Local Exhaust Ventilation Surveys (LEV)
Hydro-X Air has designed a fully comprehensive inspection report inline to meet COSHH regulations for Local Exhaust Ventilation (LEV) Surveys.
This states that all LEV systems must be regularly tested, at least once within 14 months. Our consultants are P601 trained, and when on-site part of their testing survey would be to inspect on-site logbooks, all paperwork relating to daily, weekly and monthly inspection works.
Local Exhaust Ventilation (LEV) Surveys
A full photographic written report will be provided on completion of our testing work which would include as a minimum:
- System details
- System performance
- Site maintenance checks
- Inspection report
Are LEV Surveys a legal requirement?
Yes – if you are an employer, you must legally test your LEV extraction systems. Failure to do so could result in prosecution and a number of issues regarding insurance.
The systems have to be classed as being maintained in an ‘efficient state in efficient working order’ and all data associated with testing needs to be recorded. If an audit happens or if an insurance company looks into the business, records from the last 5 years need to be provided. A good repair company should be contacted if the system has any temporary/permanent operational damage or there is a great possibility of exposures to airborne contaminants.
HSG258 – Controlling Airborne contaminants at work (Local Exhaust Ventilation)
Local Exhaust Ventilation/LEV Surveys are extremely beneficial to an employer – and they can literally save lives. The HSG258 details how the competent person (the one tasked with conducting the lev tests) can help to prevent breathing problems for employees (via exposure to toxic elements).
HSG258 – Control of Substances hazardous to health (COSHH)
If a substance is used and there is a risk to someones health and safety (be that the employee, employer or a member of the public), the HSG258‘s guidelines must be followed.
They were applied in 1988 and sanctions could be handed out for misdemeanors a year later. The legislation concerning the control of substances has maintained the LEV in the workplace element consistently for over 30 years. Contrastingly, after multiple changes, the other elements have been improved to become more succinct.
What is an Local Exhaust Ventilation (LEV) System?
A local exhaust ventilation system is a structure with the primary objective of preventing unwanted exposures to a number of different elements in the air. These include:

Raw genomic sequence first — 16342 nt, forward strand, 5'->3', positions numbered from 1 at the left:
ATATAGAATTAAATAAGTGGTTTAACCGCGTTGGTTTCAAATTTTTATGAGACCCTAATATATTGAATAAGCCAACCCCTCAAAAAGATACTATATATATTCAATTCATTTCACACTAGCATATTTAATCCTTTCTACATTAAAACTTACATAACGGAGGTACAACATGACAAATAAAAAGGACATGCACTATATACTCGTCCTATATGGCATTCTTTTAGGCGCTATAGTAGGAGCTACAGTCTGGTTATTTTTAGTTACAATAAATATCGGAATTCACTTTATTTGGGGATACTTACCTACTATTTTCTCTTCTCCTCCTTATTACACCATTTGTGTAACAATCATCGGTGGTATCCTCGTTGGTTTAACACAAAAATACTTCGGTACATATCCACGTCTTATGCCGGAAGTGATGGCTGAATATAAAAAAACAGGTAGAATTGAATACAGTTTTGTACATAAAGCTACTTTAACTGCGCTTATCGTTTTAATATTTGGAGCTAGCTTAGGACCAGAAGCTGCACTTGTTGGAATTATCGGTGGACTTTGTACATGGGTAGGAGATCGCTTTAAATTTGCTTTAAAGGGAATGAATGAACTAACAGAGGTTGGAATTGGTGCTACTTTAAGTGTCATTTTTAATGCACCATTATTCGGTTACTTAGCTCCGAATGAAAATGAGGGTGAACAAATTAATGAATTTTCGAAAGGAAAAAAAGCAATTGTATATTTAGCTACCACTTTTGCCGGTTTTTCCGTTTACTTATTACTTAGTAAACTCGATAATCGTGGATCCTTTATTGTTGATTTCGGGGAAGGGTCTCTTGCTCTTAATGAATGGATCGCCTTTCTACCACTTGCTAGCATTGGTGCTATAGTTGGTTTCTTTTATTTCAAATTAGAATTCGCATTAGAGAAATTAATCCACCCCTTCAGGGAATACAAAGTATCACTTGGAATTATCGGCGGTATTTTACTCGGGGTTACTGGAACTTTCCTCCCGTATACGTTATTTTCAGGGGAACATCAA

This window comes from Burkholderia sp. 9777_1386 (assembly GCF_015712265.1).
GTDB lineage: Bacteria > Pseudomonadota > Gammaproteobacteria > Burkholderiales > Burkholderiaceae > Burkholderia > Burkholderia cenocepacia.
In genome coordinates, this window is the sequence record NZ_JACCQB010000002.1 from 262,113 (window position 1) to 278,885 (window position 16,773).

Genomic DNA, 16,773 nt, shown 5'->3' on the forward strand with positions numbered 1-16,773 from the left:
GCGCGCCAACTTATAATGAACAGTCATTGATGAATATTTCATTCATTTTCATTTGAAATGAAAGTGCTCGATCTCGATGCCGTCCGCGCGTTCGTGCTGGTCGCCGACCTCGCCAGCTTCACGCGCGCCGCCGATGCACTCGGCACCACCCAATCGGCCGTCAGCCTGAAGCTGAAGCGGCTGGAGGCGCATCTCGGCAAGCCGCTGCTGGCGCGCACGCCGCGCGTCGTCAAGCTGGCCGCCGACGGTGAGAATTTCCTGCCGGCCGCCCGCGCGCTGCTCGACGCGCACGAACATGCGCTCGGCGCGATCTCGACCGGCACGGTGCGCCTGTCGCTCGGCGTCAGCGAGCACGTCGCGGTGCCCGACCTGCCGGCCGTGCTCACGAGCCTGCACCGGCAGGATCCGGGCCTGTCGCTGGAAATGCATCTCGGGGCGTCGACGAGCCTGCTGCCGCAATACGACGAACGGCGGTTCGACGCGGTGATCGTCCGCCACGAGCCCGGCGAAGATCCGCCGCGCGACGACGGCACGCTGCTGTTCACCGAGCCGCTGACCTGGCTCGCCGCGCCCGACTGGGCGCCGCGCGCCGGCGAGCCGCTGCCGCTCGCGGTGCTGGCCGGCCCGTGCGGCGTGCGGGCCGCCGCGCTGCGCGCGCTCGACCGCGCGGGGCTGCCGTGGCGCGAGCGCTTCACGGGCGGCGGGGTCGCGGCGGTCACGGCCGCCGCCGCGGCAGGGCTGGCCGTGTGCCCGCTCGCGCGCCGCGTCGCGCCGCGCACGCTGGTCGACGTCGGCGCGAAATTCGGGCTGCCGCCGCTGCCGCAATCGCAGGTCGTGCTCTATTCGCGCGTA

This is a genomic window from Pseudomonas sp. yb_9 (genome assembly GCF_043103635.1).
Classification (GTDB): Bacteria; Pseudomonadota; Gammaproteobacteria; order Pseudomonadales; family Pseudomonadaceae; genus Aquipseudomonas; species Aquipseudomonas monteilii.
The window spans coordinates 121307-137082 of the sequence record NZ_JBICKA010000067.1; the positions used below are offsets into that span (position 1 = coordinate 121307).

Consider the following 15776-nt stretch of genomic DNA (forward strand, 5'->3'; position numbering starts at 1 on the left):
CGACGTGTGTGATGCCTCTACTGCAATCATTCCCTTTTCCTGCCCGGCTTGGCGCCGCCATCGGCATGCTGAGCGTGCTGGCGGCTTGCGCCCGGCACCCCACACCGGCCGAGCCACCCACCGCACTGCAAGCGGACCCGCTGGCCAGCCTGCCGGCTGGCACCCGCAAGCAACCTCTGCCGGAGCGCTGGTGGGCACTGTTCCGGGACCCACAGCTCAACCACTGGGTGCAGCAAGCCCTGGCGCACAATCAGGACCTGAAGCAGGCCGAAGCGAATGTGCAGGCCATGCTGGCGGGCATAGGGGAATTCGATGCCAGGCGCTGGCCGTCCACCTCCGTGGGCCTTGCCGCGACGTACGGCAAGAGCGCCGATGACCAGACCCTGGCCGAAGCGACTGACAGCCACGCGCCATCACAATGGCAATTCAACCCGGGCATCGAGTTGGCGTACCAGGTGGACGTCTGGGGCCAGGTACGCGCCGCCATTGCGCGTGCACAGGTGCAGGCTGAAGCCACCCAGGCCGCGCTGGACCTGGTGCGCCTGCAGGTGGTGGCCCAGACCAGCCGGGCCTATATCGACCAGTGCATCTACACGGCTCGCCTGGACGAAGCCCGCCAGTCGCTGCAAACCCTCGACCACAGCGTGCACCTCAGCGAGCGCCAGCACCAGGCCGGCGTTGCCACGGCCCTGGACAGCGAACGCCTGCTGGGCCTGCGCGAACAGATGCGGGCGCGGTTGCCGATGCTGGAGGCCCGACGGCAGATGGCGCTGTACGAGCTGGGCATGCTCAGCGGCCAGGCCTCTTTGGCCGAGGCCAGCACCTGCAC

They are primarily in workplaces, although they have been known to feature in domestic properties too (if the landlord is particularly health and safety conscious). The better an LEV system is, the more effective it will be at removing airborne contaminants from buildings.
Most systems (that need an LEV survey) include a Hood, Air Mover, Air Arrestor, Ducting and a Discharge facility (like a fume cupboard). The Hood is the entry point for the contaminant with the ducting acting as an air conductor.
It is essential to identify the different components:
- Machine guards need to be classified as they also extract contaminated air
- Furnaces/ovens that contain flues
- If large volumes of contaminated air are absorbed by the system, this needs replacing efficiently and a system needs to be put into place
LEV Equipment (why does it need a survey?)
LEV Equipment are feats of engineering control that offer a full cycle of continous air hygiene cleaning when operated correctly. Contaminants should be collected, kept and eventually removed in a safe and secure manner by the LEV (maintaining a healthy air flow).
Because this methodology can be vital to the health/wellbeing of tens/hundreds or even thousands of people, examination and testing is key. If contaminants stop being collected or lots are missed over a short period of time, the responsible person needs to take action immediately.
Dangerous fumes or gases can cause a wide range of respiratory problems overnight and regular lev surveys help to keep the lungs clear and healthy.